After a protracted controversy, the United States Olympic Committee officially terminated the bid for Boston to host the 2024 Summer Olympic Games.
Jul 28, 2015 New York Times
Buffalo made its fortune in long-gone heavy industries such as steel. Now a new industrial revolution—in renewable energy—is bringing new life to the coldest, northernmost city of the American Rust Belt.
Jul 27, 2015 New York Times
To preserve views, zoning rules from 2006 require adequate distance between residential towers of a certain height. As developers chafe against the restriction, residents still worry they'll be left facing a wall.
Jul 27, 2015 The Seattle Times
The general principle is simple: more density equals lower prices and less environmental impact. But suburbia's imprint is deep, both on cities themselves and on how we expect to inhabit them.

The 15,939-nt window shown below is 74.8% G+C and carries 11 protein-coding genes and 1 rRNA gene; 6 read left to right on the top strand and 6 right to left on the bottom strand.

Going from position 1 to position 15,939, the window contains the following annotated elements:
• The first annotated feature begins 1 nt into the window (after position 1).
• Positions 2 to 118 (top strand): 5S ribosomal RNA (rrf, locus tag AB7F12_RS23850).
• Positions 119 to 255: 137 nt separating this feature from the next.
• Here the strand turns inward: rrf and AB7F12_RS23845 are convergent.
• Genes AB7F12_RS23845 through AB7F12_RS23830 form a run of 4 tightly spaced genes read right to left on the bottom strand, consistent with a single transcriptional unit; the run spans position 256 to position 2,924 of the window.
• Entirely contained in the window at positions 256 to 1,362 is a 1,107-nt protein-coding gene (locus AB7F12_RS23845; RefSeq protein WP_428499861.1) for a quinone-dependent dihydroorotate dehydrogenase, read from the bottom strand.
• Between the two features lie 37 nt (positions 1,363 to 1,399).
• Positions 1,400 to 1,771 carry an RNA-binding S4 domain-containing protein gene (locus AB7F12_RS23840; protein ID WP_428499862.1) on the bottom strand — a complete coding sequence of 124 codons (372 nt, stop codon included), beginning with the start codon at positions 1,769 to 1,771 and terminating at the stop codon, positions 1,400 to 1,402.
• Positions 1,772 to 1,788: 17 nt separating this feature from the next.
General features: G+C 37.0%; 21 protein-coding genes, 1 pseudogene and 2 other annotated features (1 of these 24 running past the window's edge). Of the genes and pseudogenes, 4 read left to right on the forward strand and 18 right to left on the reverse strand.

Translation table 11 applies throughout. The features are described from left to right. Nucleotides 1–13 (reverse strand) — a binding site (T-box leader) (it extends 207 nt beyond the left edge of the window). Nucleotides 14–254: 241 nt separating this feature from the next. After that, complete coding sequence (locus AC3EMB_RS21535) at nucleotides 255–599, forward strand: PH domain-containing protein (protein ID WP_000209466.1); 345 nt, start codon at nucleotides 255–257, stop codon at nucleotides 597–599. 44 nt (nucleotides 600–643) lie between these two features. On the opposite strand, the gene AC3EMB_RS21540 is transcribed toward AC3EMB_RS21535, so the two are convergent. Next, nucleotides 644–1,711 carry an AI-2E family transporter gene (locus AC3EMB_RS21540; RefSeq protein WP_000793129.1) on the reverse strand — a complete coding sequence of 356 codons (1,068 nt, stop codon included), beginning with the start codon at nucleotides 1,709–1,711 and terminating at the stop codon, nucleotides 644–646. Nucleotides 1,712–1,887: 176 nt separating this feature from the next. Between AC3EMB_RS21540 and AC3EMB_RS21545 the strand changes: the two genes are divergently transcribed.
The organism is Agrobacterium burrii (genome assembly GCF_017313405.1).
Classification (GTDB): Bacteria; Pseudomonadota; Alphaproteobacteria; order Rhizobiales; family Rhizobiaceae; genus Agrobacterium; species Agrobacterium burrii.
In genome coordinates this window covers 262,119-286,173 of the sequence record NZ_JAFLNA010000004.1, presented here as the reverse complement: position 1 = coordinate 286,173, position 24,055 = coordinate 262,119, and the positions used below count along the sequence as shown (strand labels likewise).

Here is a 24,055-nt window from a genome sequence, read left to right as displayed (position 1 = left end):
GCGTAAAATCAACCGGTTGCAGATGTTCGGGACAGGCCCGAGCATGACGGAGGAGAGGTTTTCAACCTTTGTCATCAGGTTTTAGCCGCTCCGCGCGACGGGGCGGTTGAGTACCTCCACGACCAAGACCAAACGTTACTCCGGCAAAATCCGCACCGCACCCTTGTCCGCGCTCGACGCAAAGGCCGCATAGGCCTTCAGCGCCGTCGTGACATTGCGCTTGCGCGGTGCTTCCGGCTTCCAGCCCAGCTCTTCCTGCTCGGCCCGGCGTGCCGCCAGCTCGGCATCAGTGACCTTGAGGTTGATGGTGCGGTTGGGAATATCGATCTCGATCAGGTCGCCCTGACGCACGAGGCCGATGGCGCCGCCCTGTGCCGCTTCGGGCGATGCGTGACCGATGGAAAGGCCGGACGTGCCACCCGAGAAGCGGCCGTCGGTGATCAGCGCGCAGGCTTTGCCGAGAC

Jul 27, 2015 Grist
As it vies to host the 2024 Summer Games, Boston's plan envisions two new permanent neighborhoods built with a mix of public and private investment. The final decision will take place in September.
Jul 26, 2015 Boston Globe
A recent report finds that more people are living in poverty in suburban areas than in the more urban areas of the Twin Cities region.
Jul 25, 2015 MPR News
Supporters of New Urbanism may live across the political spectrum, but they all want to live in traditional neighborhoods.
Jul 24, 2015 Pacific Standard
The Northern California city of Arcata has long tolerated the production of California's most second-most-lucrative mood-altering crop. Now, the city is considering an official zoning designation to accommodate marijuana production.
Jul 24, 2015 Next City
The city of Philadelphia's Doors and Windows Ordinance applied the Broken Windows Theory to positive results.
Jul 22, 2015 Pacific Standard
A $250 million project, eight years in the making, returned inpatient hospital care to the neighborhoods of South Los Angeles.
Jul 22, 2015 Los Angeles Times